a critiQal film review Fido (2006)

  • DVD
  • Vudu

Plot: Years ago, the Earth passed through a cloud of space dust that caused the dead to rise again. Now, zombies are domesticated. When Helen (Moss) brings a zombie servant (Connolly) home, her son Timmy (Ray) discovers a new best friend, and is determined to keep him - even if he does eat the odd person...

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Since we’ve discovered we are big fans of zombie comedies after watching Shaun of the Dead (2004), we knew we were going to have to check out Fido at some point. Due to the fine line between a funny zombie comedy and another Scary Movie, we decided to wait for this one to hit DVD before checking it out. But, would this be a barrel of laughs draped in gory goodness, or does this film belong in the doghouse?

Billy Connolly gives a hilarious performance as a zombie in Fido. While he doesn’t get to utter even one line, he puts a lot of emphasis into his grunts, and his looks are worth a thousand words. When he eyes Carrie-Anne Moss as she makes her way down the sidewalk, the viewer knows exactly what’s going through his mind – and Carrie-Anne’s character does too. It’s great fun to see this British actor grunt his way through a picture, and he makes the film worth seeing all by himself.

The other characters also jump into the zombie fun with a lightheartedness that really makes the viewer think they love working on the film. Whether it’s Carrie-Anne Moss’ character dancing up a storm with Fido, Henry Czerny’s zombie war-obsessed local celeb, or Tim Blake Nelson’s former ZomCom employee who has a bit too much affection for his zombie, they all do their part to make the film a laugh riot.

Even K’Sun Ray, the new kid on the block (literally, since this is his first starring movie role) does a good job. While he’s a bit pathetic at times, the audience can understand what Fido sees in him, and it’s fun to watch their relationship grow. Oh, and the fact the zombie is more emotional than the kid’s own father tends to help toss even this relationship on a comedy slant.

The plot seems a bit far-fetched at first. A comet brings radiation to Earth that makes the dead rise. After a fierce war, the living were able to domesticate the zombies, and now use them in menial labor jobs: mowing the lawn, carrying boxes – they even have two that stand at the entrance to the town and welcome visitors with a wave! Oh yeah, and it’s set in what looks to be the 50’s and the radiation has hung around, so that anyone who dies can become a zombie unless they are buried separately from their head. Sounds strange, right? That’s Fido in a nutshell.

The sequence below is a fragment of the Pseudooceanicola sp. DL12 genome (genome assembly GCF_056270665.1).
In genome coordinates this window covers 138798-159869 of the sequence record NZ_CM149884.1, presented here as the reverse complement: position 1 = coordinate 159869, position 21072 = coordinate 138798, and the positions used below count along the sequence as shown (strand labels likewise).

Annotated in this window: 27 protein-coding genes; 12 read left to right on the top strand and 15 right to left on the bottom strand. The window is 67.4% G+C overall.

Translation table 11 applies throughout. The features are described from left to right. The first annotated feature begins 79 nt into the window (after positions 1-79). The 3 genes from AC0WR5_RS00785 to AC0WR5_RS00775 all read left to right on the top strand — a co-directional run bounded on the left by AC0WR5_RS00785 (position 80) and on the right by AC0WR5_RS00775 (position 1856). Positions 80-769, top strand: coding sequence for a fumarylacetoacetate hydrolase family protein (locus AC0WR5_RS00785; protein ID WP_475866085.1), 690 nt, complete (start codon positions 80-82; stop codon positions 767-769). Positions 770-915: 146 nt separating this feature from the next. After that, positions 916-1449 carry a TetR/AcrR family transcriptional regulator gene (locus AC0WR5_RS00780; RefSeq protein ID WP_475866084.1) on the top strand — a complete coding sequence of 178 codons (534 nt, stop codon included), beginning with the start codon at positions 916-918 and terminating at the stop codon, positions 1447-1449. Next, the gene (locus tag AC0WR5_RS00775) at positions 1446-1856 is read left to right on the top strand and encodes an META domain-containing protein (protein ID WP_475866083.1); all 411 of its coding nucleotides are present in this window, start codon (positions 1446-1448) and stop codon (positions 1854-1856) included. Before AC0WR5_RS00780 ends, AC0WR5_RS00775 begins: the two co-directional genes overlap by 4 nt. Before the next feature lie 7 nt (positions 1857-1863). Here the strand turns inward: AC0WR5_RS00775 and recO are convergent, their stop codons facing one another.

It is strange, but Fido abounds with quirky comedy. From the zany tasks the zombies are given (including the aforementioned “greeters”) to the 50’s style propaganda video the producer of “domesticated” zombies hands out to classrooms, the hilarity is everywhere. As in most zombie comedies, however, there’s a catch: the zombies are only domesticated thanks to a collar they were around their neck. The collar stops working, the zombies start looking around for a human to snack on.

And then there’s the hilarious references to Lassie, everyone’s favorite canine. With a boy named Timmy, there has to be at least one Lassie reference, and the filmmakers play that to the hilt when Fido is directing Timmy’s mother to where 2 boys have tied up Timmy. The viewer will keep expecting the mother to say “What’s that? Timmy’s fallen down the well?”, but the filmmakers never go that far. Instead, it’s more of a feeling of imitating the Lassie concept, rather than copying it exactly.

Of course, Fido isn’t all fun and games. There are a few moments of gore tossed in, although they are done in such a way that they are funnier than they are frightening. While it’s difficult to pull off comedy while a zombie chows down on another human being, the filmmakers (like those in the ultra-hilarious My Boyfriend’s Back (1993)) manage to pull it off. That’s partially thanks to some intentionally cheesy special effects, as the less the viewer sees realistic gore, the more the filmmakers can keep the viewers tuned in to the comedy aspect of the film.

While Fido may have gotten overlooked by many during the busy summer movie season, it shouldn’t be missed on DVD. Filled with hilarious bits mixed with a semi-heartwarming story about a boy and his zombie, Fido should be on your must-see list if you’re a fan of previous zombie comedies like Shaun of the Dead (2004) or My Boyfriend’s Back (1993).

Rent this one today, because Fido is a true zombie comedy gem.

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